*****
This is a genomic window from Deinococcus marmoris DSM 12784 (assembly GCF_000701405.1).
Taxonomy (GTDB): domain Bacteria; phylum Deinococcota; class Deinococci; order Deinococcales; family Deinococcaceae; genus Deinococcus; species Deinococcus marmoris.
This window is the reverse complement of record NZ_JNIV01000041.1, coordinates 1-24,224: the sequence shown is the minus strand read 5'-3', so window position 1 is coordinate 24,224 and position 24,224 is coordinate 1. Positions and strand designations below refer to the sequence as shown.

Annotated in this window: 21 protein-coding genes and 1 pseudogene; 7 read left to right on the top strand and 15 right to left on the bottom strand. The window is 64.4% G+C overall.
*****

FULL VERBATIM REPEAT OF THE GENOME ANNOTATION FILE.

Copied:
This is a genomic window from Deinococcus marmoris DSM 12784 (assembly GCF_000701405.1).
Taxonomy (GTDB): domain Bacteria; phylum Deinococcota; class Deinococci; order Deinococcales; family Deinococcaceae; genus Deinococcus; species Deinococcus marmoris.
This window is the reverse complement of record NZ_JNIV01000041.1, coordinates 1-24,224: the sequence shown is the minus strand read 5'-3', so window position 1 is coordinate 24,224 and position 24,224 is coordinate 1. Positions and strand designations below refer to the sequence as shown.

Annotated in this window: 21 protein-coding genes and 1 pseudogene; 7 read left to right on the top strand and 15 right to left on the bottom strand. The window is 64.4% G+C overall.